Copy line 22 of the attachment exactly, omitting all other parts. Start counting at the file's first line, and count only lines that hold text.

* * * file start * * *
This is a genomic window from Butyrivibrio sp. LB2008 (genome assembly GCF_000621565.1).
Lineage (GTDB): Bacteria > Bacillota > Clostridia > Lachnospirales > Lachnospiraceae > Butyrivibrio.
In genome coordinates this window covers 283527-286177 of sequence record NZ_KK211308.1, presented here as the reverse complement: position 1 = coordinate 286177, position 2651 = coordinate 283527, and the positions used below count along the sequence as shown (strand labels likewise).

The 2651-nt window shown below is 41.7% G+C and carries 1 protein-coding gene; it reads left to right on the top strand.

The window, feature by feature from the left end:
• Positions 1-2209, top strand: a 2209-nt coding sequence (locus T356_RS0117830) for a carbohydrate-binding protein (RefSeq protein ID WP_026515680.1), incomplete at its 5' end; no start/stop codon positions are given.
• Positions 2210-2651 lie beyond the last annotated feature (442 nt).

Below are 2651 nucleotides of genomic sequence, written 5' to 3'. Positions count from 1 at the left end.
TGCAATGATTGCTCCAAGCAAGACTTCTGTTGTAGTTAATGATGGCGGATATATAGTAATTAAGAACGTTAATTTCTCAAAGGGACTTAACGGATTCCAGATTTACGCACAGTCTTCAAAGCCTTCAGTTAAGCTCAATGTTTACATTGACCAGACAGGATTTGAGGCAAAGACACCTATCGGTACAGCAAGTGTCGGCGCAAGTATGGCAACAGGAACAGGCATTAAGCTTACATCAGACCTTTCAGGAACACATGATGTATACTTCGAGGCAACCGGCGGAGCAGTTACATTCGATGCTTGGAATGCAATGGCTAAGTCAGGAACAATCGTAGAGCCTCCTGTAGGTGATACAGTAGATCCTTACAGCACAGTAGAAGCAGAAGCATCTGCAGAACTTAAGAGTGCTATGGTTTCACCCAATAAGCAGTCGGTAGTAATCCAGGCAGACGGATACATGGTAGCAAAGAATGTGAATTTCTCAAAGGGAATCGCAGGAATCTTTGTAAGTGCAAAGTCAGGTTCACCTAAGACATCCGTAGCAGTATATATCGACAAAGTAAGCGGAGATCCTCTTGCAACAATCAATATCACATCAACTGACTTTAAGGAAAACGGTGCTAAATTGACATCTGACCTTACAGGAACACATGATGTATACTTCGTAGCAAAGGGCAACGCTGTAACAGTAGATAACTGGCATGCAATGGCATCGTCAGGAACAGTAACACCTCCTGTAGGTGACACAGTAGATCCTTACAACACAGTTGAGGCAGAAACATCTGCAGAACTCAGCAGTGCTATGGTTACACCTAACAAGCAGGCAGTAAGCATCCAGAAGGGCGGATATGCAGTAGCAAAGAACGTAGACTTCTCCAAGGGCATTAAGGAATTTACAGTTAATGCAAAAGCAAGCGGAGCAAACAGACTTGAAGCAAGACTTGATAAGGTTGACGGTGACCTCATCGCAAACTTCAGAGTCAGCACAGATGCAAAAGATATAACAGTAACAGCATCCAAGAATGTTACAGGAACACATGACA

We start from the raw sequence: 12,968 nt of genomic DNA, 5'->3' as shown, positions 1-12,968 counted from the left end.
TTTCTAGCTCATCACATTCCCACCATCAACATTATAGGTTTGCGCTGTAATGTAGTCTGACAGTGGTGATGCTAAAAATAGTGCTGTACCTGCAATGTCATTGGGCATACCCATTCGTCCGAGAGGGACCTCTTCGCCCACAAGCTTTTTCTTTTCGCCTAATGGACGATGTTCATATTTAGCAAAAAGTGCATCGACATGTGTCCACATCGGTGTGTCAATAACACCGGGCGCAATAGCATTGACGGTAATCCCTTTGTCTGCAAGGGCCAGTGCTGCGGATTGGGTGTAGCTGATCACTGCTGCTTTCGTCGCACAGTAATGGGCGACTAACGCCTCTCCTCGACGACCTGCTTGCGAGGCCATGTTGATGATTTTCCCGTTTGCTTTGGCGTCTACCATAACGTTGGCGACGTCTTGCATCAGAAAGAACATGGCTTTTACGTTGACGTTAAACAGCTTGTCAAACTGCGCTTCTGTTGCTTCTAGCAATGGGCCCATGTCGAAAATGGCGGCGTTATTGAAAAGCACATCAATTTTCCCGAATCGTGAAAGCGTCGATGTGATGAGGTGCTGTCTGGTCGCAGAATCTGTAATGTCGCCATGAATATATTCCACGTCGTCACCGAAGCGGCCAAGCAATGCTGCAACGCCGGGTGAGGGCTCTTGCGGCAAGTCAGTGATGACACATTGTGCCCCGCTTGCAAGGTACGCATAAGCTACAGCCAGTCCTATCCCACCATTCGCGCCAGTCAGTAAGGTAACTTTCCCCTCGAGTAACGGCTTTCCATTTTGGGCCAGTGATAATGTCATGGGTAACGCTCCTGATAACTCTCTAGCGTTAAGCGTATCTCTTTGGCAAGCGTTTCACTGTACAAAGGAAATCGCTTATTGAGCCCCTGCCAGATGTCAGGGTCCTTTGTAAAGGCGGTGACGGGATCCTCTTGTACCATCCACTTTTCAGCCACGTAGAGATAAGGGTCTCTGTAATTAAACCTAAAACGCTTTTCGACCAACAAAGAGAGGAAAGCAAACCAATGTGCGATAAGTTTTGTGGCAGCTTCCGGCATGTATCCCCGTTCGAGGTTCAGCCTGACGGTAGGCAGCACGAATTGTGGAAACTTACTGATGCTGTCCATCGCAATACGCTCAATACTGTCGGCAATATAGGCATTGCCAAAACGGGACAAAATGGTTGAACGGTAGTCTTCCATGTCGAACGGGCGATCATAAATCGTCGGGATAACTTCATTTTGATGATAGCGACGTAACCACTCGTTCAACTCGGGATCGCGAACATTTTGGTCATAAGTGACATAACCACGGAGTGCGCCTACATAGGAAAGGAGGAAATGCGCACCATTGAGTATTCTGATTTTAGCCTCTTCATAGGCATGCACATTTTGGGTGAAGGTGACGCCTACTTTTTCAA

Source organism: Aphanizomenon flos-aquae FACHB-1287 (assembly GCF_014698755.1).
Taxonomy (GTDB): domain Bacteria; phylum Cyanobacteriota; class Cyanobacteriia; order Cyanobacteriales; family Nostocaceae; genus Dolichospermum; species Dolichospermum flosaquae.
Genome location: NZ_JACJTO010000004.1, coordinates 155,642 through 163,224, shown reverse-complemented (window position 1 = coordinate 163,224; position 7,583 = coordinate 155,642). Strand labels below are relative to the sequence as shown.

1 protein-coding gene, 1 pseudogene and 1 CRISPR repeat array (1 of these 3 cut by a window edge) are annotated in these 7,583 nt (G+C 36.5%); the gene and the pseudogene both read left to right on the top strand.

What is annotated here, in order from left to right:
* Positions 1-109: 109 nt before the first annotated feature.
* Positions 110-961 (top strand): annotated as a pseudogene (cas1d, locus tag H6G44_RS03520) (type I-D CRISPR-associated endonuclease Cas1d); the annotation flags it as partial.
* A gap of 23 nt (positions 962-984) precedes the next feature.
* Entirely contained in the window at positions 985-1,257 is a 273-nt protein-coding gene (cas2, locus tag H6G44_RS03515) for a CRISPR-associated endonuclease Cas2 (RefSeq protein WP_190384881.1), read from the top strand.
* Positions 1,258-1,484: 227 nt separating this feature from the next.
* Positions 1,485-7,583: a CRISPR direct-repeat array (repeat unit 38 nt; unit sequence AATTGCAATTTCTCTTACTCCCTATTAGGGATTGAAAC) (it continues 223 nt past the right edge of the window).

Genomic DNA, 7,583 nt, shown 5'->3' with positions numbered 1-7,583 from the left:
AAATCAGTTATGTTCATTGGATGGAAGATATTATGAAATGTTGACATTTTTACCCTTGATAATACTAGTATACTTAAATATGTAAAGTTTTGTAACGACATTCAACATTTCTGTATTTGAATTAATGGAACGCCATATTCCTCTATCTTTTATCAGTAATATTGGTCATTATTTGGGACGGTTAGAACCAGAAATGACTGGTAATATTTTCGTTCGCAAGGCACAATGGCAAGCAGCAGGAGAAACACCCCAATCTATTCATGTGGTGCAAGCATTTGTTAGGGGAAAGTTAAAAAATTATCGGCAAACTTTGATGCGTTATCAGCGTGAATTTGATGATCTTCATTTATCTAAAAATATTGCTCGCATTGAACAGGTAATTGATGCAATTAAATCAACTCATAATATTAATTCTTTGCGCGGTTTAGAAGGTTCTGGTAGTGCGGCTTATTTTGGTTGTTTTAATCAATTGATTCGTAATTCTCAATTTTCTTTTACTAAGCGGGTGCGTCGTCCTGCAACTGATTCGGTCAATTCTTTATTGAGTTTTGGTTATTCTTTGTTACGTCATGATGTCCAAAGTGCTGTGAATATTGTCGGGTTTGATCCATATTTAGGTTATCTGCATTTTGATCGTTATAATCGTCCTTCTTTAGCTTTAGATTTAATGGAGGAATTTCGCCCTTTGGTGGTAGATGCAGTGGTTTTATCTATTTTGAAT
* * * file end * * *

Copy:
* Positions 1,485-7,583: a CRISPR direct-repeat array (repeat unit 38 nt; unit sequence AATTGCAATTTCTCTTACTCCCTATTAGGGATTGAAAC) (it continues 223 nt past the right edge of the window).